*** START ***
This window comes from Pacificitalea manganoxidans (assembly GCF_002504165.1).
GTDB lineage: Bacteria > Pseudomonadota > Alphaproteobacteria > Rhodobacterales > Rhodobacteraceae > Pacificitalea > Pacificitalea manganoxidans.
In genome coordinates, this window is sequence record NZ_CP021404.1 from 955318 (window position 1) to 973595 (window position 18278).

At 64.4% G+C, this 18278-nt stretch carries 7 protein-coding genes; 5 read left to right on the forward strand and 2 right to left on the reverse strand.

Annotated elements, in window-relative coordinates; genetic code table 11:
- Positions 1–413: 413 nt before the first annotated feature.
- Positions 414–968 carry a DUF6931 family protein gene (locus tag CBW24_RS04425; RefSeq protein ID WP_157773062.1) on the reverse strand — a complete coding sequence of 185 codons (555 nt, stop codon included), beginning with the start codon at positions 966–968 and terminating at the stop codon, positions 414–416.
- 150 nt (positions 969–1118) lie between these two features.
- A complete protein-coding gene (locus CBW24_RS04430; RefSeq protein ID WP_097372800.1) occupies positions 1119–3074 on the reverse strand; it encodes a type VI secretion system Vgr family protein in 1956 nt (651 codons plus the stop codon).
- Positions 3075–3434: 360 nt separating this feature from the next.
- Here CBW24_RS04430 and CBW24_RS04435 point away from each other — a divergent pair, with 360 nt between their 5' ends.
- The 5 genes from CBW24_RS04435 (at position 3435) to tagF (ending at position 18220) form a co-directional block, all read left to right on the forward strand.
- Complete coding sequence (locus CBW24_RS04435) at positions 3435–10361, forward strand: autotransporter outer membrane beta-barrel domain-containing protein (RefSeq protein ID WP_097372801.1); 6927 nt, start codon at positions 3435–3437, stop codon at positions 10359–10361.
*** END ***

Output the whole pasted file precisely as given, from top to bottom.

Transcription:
This window comes from Pacificitalea manganoxidans (assembly GCF_002504165.1).
GTDB lineage: Bacteria > Pseudomonadota > Alphaproteobacteria > Rhodobacterales > Rhodobacteraceae > Pacificitalea > Pacificitalea manganoxidans.
In genome coordinates, this window is sequence record NZ_CP021404.1 from 955318 (window position 1) to 973595 (window position 18278).

At 64.4% G+C, this 18278-nt stretch carries 7 protein-coding genes; 5 read left to right on the forward strand and 2 right to left on the reverse strand.

Annotated elements, in window-relative coordinates; genetic code table 11:
- Positions 1–413: 413 nt before the first annotated feature.
- Positions 414–968 carry a DUF6931 family protein gene (locus tag CBW24_RS04425; RefSeq protein ID WP_157773062.1) on the reverse strand — a complete coding sequence of 185 codons (555 nt, stop codon included), beginning with the start codon at positions 966–968 and terminating at the stop codon, positions 414–416.
- 150 nt (positions 969–1118) lie between these two features.
- A complete protein-coding gene (locus CBW24_RS04430; RefSeq protein ID WP_097372800.1) occupies positions 1119–3074 on the reverse strand; it encodes a type VI secretion system Vgr family protein in 1956 nt (651 codons plus the stop codon).
- Positions 3075–3434: 360 nt separating this feature from the next.
- Here CBW24_RS04430 and CBW24_RS04435 point away from each other — a divergent pair, with 360 nt between their 5' ends.
- The 5 genes from CBW24_RS04435 (at position 3435) to tagF (ending at position 18220) form a co-directional block, all read left to right on the forward strand.
- Complete coding sequence (locus CBW24_RS04435) at positions 3435–10361, forward strand: autotransporter outer membrane beta-barrel domain-containing protein (RefSeq protein ID WP_097372801.1); 6927 nt, start codon at positions 3435–3437, stop codon at positions 10359–10361.